Servaas was sweeping the floor of his little cottage when the attack came. At first it was only a dizzy spell, but he soon had to sit down to avoid falling down. Oh, he’s had similar incidents in the past, especially after that new batch of Kleinpiet’s peach brandy was served in Boggel’s Place, but this was more severe, less ignorable and the headache didn’t wait for the next day – it was there immediately.
He tried to think, realising he needed help, but the more he tried to grab at thoughts – any thoughts – the less he was able to formulate a logical response. Yes, he knew he had to call out…or something. Maybe crawl to the door? Bang on the floor? Get something to make a noise with…?
And then the darkness started approaching. This, he could understand. The darkness would come and creep closer and closer until it seeped into every little crack in the floor. Then it would rise, grow bigger and stronger…and then there would be a bright tunnel of light. This was quite all right, he knew. It had to happen sometime, hadn’t it? And now, with this inevitability established, he felt a wave of resigned peace wash over him. Let it go…let it go…
At once he became aware of Siena. Not Siena the way she looked when she was in hospital after her stroke, no…Siena was young and vibrant and…beautiful. Yes, he remembered that dress – the white, frilly one with the little flowers around the hemline. And oh! The inviting smile! She was just standing there, waiting with a hand raised, waiting for him to ask her to the dance in Sarel Rooidam’s barn on Saturday. He was trembling, fumbling for words…
“You may ask me,” she said with that familiar smile.
He remembered that moment. Amongst the jumble of racing thoughts cruising through his brain right then, that moment froze, focussed, became startlingly clear. He couldn’t back then, neither can he now, bring himself to ask her to accompany him to Sarel’s barn.
“I know it’s hard to take that step, Servaas. So much uncertainty! So much to risk – what if she says ‘no’?. ”
Hey, wait! Siena didn’t say that? Who did? It’s a different, more commanding voice. Servaas tried to look around, but his glasses had fallen off during the dizzy spell. Everything is so…unfocussed. Yet, he could make out the outline of …somebody?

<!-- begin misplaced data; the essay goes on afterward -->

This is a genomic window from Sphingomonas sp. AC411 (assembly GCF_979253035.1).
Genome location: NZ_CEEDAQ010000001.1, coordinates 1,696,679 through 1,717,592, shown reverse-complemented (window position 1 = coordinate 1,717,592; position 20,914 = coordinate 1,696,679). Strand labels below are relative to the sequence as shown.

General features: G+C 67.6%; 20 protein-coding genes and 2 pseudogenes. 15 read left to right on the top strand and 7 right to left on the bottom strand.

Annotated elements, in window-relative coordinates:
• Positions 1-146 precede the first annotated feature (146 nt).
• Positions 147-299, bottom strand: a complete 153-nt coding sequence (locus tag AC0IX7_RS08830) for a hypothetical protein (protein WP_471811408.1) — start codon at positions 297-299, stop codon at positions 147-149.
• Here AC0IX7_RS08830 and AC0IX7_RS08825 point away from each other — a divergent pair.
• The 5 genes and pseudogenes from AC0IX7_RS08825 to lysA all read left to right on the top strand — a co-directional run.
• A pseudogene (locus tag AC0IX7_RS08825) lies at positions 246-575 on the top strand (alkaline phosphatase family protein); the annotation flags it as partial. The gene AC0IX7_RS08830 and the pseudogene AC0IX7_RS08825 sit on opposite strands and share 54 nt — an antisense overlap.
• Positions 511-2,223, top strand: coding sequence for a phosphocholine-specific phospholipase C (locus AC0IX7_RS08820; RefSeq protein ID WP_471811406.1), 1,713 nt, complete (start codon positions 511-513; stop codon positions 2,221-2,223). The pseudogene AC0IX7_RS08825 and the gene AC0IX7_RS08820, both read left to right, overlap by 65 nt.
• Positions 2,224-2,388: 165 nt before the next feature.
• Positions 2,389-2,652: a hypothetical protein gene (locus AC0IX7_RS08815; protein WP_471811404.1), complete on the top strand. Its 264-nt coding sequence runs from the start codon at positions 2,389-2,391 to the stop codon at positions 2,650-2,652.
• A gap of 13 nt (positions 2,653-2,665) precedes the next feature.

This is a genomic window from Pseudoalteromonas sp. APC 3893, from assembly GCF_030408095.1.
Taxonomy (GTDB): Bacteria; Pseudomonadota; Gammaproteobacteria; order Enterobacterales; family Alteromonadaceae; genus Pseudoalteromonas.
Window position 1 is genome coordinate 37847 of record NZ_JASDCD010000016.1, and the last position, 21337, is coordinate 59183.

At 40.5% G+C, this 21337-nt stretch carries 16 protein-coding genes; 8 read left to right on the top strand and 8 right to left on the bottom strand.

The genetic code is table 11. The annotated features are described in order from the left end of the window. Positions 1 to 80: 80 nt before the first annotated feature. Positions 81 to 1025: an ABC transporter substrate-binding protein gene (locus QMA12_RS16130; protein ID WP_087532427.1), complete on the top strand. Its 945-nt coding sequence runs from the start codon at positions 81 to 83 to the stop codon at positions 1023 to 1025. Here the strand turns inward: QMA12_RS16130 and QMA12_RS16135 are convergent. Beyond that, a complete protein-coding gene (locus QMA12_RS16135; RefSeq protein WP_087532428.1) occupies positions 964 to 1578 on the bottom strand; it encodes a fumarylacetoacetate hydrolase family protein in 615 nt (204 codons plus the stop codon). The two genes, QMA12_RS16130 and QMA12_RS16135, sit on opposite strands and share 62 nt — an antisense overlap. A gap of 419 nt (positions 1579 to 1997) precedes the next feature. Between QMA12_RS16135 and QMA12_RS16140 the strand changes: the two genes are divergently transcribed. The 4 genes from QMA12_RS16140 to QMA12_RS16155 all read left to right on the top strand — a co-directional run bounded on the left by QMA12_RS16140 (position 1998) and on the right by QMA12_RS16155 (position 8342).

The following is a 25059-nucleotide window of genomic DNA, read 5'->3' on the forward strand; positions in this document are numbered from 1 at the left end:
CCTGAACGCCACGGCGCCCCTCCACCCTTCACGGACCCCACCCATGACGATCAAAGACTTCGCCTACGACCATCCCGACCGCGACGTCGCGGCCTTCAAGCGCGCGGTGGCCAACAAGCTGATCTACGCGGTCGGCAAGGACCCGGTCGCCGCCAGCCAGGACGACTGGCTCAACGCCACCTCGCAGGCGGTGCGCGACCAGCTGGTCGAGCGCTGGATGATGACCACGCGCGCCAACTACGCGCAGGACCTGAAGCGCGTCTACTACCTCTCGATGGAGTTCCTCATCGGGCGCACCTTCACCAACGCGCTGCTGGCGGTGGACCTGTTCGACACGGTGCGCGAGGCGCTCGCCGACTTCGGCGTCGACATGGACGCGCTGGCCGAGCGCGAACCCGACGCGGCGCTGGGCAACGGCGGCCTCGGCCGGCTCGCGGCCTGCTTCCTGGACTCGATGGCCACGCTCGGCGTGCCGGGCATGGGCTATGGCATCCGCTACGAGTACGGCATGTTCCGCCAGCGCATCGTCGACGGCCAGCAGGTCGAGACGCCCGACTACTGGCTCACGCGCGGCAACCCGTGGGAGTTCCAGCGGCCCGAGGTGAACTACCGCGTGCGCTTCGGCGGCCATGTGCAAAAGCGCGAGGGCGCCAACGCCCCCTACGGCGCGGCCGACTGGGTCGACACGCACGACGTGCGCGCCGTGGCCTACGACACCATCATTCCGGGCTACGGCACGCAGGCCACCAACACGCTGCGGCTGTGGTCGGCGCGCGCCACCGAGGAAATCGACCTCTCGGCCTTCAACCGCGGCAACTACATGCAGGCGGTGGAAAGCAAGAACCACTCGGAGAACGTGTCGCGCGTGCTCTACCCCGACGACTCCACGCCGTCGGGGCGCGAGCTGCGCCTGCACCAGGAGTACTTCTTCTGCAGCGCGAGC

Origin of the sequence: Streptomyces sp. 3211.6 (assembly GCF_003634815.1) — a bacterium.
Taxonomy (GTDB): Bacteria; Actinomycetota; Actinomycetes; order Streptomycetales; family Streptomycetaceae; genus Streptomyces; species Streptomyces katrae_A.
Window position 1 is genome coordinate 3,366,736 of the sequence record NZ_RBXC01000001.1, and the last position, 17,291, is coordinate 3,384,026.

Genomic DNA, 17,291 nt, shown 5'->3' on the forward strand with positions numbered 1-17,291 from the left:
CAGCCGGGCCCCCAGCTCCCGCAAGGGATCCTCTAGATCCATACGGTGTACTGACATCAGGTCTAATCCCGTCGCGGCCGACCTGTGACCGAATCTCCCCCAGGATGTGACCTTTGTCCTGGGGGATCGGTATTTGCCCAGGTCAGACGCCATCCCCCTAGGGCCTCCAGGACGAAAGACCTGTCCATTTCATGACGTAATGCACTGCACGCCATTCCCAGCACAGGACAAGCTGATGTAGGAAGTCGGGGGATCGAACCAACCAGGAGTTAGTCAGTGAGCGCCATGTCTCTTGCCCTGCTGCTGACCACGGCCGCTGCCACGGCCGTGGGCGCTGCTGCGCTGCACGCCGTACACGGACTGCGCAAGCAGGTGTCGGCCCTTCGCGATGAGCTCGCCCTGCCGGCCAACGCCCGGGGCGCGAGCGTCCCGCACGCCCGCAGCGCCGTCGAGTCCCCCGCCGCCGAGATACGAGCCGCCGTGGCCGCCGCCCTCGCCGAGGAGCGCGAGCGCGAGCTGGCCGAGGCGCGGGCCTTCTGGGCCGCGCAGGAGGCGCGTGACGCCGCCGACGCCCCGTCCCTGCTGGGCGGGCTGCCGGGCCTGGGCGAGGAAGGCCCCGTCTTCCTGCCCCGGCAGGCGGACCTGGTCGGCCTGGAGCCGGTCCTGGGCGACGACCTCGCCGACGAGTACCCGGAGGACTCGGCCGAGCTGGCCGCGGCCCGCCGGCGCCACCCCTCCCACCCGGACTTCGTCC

“Yes, Servaas, it’s me. You often wondered, didn’t you? Well, no you know.”
An image of Oudoom’s church now flashed through his mind.
“Oh, I know you tried, Servaas. All of you did, even Oudoom – as you call him. But you know? You guys were only scratching at the surface of Truth. You created a man-made religion with man-made rules.” Did he hear a chuckle in the voice? “It’s funny, actually. I mean: how you pieced together the puzzle and got the completely wrong picture. So, so many wrong pictures, to be exact.”
A thought gelled at last. “Am I dying?”
“Everybody’s dying, Servaas, you just choose to ignore it. Nobody lives forever down here on earth.”
“Will I…will I go to…heaven?”
This time the chuckle is unmistakable. “It depends on whether you want to sing in a choir for eternity, or prefer living in a suburb with pearly gates and golden streets. Then, I’m afraid, the answer is ‘No!’. But, if you wanted to find Peace and Love at last, then I’d say you have a very good chance.”
“But…where am I going now?”
The image faded a little, the silhouette becoming hazy. “To hospital, Servaas. They’re going to make you better.”
The last image Servaas became aware of, is Siena waving a cheery goodbye, her dress held down by a shy hand as the wind threatened to expose a knee. Almost a Marilyn Monroe picture, he’ll recall later.